Rambøll’s “Wind” Platforms
Much of the effort nowadays by large subsea service providers and equipment vendors targets savings for oilfield operators. Getting in on projects early and standardizing designs are now known cost-cutters. Building things smaller; scaling back scope; eliminating duplicate engineering and documents or eliminating the use of costly vessels are the newest wave. Yet in Norway, where offshore fleet-owners are anxious, trimming back vessel use is a treasonous proposition. An idea that generates offshore fleet use is welcome, and Denmark-based wind turbine and offshore platform jacket designer Rambøll appears to have just the ticket: introduce to Norway simple “unmanned, minimum-facility platforms” which are ubiquitous in neighboring shallow-water oil provinces along with normally unmanned platforms. The platforms are understood to be considerably less expensive to build and operate than many subsea developments, and some 60-odd European oilfield projects are scheduled to be subsea tie-ins. Other subsea projects are shelved but would be feasible should Rambøll’s Type O to Type 4 platforms be used. The idea has found major traction in Norway, where the Norwegian Petroleum Directorate has just disseminated Rambøll’s report on the subject. Just five percent of Norwegian platforms are unmanned compared to from 25 percent to 30 percent in the Dutch, Danish and U.K. sectors, where water depths are often similar. Operator Statoil was convinced enough to order in December 2015 an unmanned wellhead platform, jack-up drill rig and one dedicated support vessel for the Oseberg Vestflanken 2 field development. The operator says $122m has been saved by opting for the concept.
 
W2Ws 
“We’re not trying to end subsea,” says Rambøll administrative director for offshore pipelines, subsea and jackets, Henrik Juhl. Remote controlled operations at Rambøll-built platforms suggests “minimum service visits” due to the minimum of equipment at these facilities. The designs are “standardized” and those installed in the ’80s are still in use. The Rambøll Type 4 design is the simplest and is used in the Gulf of Mexico without a helideck, accommodations or cranes. It means offshore ship owners’ new, employment-saving “walk-to-work” vessels are used to ferry in specialists and supplies. There are five simplified platform designs, including a Type 2 pig launcher for pipelines with cranes and a Type O for up to 30 wells. For Norway, it’s the wind industry’s relatively incident-free, helicopter-free mode of accessing offshore wind turbines that might matter most. Some 91 European discoveries, Juhl says, are less than 50 km from technology-laden infrastructure, where these simple surface wellhead platforms could provide 26 to 52 ship visits or up to 3,000 hours of walk-to-work vessel time per-year, per-platform of up to 12 wells. Some 850 of Rambøll’s 13,500 global workforce is committed to offshore oil and gas projects. Many more work in its wind-energy business.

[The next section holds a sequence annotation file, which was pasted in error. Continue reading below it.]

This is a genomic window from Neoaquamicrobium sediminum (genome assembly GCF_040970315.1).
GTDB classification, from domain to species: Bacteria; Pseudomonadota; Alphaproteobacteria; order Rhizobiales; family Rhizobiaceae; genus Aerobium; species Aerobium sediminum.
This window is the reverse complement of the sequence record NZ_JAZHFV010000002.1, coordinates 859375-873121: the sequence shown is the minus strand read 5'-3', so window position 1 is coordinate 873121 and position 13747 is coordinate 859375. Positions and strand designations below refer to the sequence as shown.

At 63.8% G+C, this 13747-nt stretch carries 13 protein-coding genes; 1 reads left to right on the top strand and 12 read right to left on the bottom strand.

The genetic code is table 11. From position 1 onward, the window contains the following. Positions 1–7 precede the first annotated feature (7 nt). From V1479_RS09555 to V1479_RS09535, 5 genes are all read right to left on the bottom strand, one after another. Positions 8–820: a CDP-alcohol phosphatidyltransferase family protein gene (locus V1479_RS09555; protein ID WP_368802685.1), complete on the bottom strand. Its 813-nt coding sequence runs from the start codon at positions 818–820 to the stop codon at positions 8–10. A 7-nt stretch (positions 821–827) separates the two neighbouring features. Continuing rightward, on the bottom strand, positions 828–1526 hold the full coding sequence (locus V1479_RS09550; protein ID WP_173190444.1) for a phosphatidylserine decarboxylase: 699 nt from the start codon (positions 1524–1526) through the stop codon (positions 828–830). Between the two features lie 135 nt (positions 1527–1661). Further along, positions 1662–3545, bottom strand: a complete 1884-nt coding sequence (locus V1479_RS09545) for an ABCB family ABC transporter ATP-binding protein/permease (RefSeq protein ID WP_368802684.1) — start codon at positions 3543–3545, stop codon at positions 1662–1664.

It’s unknown how long the oceangoing supply chain will continue looking at new markets or old ideas to boost business. Rystad’s Martinsen says deferred offshore oilfield developments is only adding to “the jackpot waiting to happen” when demand for subsea suppliers again strengthens. By that time, more offshore service vessels, or OSVs, might be servicing more Rambøl unmanned platforms, and Blueye might be satiated by the consumer market alone.
 
“Offshore services need to survive 2016 in order to have a bright future,” says Martinsen, who adds that a slow 2017 will usher in the “jackpots” of 2018-2020. We’ll see whose jackpot it’ll be.
 
 
(As published in the May 2016 edition of Marine Technology Reporter)
Statoilsubsea infrastructureUnited Kingdom